WASHINGTON -- Voting to end the Bush tax cuts would be considered a tax hike and a violation of a pledge to Americans for Tax Reform, organization president and Republican Party-influencer Grover Norquist wrote in a Friday New York Times op-ed.
Norquist caused a stir on Thursday with his statements to the Washington Post editorial board, whom he told that letting the Bush tax cuts for the wealthy expire -- as they are set to do in December 2012 -- would not be seen as a violation of Americans for Tax Reform's anti-tax pledge.
But Norquist flatly rejected the idea that his statement would give Republicans, nearly all of whom have signed the pledge, breathing room to end the tax cuts as part of a deficit-reduction deal for increasing the debt limit. Democrats are pushing for a deal to raise the debt ceiling to include an end to some of the Bush tax cuts, which have temporarily reduced the tax rate for most income levels, or other revenue-raisers to mitigate heavy spending cuts.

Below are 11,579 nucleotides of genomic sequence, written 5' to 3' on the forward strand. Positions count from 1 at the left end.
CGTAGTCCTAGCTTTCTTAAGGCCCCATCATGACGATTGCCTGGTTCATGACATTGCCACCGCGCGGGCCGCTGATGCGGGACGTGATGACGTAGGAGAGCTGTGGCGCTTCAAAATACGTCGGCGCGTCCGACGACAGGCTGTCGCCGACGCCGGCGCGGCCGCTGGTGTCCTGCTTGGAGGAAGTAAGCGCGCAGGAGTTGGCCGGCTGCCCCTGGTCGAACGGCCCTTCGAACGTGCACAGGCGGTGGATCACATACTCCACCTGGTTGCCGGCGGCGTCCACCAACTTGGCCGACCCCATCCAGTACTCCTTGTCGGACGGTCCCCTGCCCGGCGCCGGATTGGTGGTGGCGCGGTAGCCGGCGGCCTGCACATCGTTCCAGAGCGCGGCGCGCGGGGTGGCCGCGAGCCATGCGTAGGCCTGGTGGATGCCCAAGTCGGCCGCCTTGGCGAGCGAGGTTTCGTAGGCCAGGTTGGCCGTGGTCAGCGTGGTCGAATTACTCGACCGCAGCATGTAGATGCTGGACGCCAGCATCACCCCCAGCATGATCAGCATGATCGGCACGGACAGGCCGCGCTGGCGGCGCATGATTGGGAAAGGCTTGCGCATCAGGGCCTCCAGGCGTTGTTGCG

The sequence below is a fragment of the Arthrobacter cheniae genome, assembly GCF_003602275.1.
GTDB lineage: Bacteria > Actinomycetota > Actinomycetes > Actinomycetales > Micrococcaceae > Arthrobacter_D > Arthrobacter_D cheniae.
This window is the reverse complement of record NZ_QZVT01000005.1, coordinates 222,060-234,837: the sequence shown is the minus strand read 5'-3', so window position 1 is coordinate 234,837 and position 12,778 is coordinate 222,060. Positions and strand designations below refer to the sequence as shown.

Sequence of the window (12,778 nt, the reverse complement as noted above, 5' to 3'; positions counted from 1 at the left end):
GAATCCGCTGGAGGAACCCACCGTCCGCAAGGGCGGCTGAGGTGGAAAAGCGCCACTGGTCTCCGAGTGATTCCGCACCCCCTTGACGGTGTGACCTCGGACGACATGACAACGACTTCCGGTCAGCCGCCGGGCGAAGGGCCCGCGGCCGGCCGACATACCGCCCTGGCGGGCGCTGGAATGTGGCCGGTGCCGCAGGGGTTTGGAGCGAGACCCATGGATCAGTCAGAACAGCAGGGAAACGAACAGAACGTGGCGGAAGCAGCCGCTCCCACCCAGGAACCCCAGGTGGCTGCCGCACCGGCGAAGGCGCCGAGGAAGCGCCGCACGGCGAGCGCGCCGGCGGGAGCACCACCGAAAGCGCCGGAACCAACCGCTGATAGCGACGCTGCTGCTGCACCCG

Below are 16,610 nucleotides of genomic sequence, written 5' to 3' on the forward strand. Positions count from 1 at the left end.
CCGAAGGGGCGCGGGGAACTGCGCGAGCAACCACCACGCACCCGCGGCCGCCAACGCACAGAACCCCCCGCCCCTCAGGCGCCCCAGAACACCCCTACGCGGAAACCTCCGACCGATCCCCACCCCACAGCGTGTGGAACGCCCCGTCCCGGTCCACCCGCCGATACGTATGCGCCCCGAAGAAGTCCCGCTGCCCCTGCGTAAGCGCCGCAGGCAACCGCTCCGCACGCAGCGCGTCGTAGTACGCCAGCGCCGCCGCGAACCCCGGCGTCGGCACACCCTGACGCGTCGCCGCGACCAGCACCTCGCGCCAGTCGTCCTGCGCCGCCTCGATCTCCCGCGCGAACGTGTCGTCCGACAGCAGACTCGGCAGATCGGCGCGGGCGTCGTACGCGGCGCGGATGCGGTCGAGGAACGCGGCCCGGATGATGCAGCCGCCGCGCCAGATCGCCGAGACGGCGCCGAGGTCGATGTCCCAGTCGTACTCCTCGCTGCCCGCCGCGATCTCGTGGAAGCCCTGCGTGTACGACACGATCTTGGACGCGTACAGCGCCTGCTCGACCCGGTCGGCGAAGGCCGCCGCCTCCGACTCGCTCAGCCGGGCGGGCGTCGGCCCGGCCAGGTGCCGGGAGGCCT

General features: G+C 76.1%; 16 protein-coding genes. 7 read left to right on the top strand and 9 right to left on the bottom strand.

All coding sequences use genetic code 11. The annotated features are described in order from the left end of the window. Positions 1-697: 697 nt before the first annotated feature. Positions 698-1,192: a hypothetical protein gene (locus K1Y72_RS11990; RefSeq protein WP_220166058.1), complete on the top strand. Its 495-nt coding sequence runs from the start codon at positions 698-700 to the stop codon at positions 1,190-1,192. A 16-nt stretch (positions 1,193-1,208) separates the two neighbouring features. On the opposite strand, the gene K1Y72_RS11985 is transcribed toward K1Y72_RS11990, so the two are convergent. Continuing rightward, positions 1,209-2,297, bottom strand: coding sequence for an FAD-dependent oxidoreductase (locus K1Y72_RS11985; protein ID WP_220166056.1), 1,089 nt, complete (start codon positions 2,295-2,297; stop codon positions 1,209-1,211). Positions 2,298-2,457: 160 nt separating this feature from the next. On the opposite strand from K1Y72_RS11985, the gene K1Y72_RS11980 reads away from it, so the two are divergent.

Voting to raise taxes in any way -- including by ending the Bush tax cuts for the wealthy instead of letting them expire on their own -- is a violation of the pledge, he wrote in The New York Times, comparing paying taxes to being mugged.
"The theory is that any dollar the government failed to take from you in taxes had in fact been given to you in a spending program," he wrote in the op-ed. "By this reasoning, the deduction-killing Alternative Minimum Tax is not a tax hike — a cruel joke on the millions of Americans who get hit by it every year."
"When a mugger passes you on the street leaving you unmolested, he did not in fact give you your wallet," Norquist wrote.
House Speaker John Boehner (R-Ohio) seems to agree; He said on Thursday that he believes voting to end the Bush tax cuts for the wealthy would be a tax hike and something he could not support. House GOP leaders have repeatedly said there is no appetite in their conference for a debt ceiling deal that includes tax increases.
Still, Norquist, like Boehner, also insists that to not raise the debt ceiling could be disastrous for the economy. The Treasury Department estimates the debt limit must be increased by Aug. 2 to prevent the government from beginning to default on its loans.
"A 'shutdown' or 'default' or 'wobbly walk around the rim of default' would be, as my mother would say, 'unhelpful,' " he told National Memo in an interview published on Thursday evening. "How unhelpful? I don’t know, [and I’m] not real interested in finding out. Let’s experiment on a smaller country."